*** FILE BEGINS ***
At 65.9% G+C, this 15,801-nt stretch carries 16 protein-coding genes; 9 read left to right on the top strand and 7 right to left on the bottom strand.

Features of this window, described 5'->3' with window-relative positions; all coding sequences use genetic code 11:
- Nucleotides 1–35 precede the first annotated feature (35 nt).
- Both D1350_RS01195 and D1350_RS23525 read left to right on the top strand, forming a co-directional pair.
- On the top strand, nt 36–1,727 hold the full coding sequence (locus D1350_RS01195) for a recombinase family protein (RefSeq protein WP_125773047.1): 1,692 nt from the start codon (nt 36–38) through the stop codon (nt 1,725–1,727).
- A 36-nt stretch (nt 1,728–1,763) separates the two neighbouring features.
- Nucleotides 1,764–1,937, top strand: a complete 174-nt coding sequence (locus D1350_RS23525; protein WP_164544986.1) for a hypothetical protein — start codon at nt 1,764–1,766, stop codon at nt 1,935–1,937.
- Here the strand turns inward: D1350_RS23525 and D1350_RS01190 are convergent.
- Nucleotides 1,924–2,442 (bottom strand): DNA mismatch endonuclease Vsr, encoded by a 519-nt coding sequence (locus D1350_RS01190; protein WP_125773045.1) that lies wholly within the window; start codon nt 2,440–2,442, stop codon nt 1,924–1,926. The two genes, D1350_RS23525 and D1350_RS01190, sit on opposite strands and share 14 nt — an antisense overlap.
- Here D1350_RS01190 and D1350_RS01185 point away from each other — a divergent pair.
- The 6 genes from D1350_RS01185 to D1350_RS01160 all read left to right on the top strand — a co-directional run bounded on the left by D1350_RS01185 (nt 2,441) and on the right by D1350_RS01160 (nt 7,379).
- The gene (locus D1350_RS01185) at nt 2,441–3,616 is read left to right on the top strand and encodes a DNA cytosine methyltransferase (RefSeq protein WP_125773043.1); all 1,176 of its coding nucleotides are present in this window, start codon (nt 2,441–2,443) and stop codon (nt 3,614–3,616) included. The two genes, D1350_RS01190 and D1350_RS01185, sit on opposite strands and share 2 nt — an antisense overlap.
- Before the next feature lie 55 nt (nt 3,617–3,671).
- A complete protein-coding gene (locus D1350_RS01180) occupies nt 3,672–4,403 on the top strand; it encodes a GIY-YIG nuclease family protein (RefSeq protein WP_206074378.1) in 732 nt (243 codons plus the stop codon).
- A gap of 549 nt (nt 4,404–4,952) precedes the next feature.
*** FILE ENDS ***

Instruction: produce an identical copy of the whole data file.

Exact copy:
At 65.9% G+C, this 15,801-nt stretch carries 16 protein-coding genes; 9 read left to right on the top strand and 7 right to left on the bottom strand.

Features of this window, described 5'->3' with window-relative positions; all coding sequences use genetic code 11:
- Nucleotides 1–35 precede the first annotated feature (35 nt).
- Both D1350_RS01195 and D1350_RS23525 read left to right on the top strand, forming a co-directional pair.
- On the top strand, nt 36–1,727 hold the full coding sequence (locus D1350_RS01195) for a recombinase family protein (RefSeq protein WP_125773047.1): 1,692 nt from the start codon (nt 36–38) through the stop codon (nt 1,725–1,727).
- A 36-nt stretch (nt 1,728–1,763) separates the two neighbouring features.
- Nucleotides 1,764–1,937, top strand: a complete 174-nt coding sequence (locus D1350_RS23525; protein WP_164544986.1) for a hypothetical protein — start codon at nt 1,764–1,766, stop codon at nt 1,935–1,937.
- Here the strand turns inward: D1350_RS23525 and D1350_RS01190 are convergent.
- Nucleotides 1,924–2,442 (bottom strand): DNA mismatch endonuclease Vsr, encoded by a 519-nt coding sequence (locus D1350_RS01190; protein WP_125773045.1) that lies wholly within the window; start codon nt 2,440–2,442, stop codon nt 1,924–1,926. The two genes, D1350_RS23525 and D1350_RS01190, sit on opposite strands and share 14 nt — an antisense overlap.
- Here D1350_RS01190 and D1350_RS01185 point away from each other — a divergent pair.
- The 6 genes from D1350_RS01185 to D1350_RS01160 all read left to right on the top strand — a co-directional run bounded on the left by D1350_RS01185 (nt 2,441) and on the right by D1350_RS01160 (nt 7,379).
- The gene (locus D1350_RS01185) at nt 2,441–3,616 is read left to right on the top strand and encodes a DNA cytosine methyltransferase (RefSeq protein WP_125773043.1); all 1,176 of its coding nucleotides are present in this window, start codon (nt 2,441–2,443) and stop codon (nt 3,614–3,616) included. The two genes, D1350_RS01190 and D1350_RS01185, sit on opposite strands and share 2 nt — an antisense overlap.
- Before the next feature lie 55 nt (nt 3,617–3,671).
- A complete protein-coding gene (locus D1350_RS01180) occupies nt 3,672–4,403 on the top strand; it encodes a GIY-YIG nuclease family protein (RefSeq protein WP_206074378.1) in 732 nt (243 codons plus the stop codon).
- A gap of 549 nt (nt 4,404–4,952) precedes the next feature.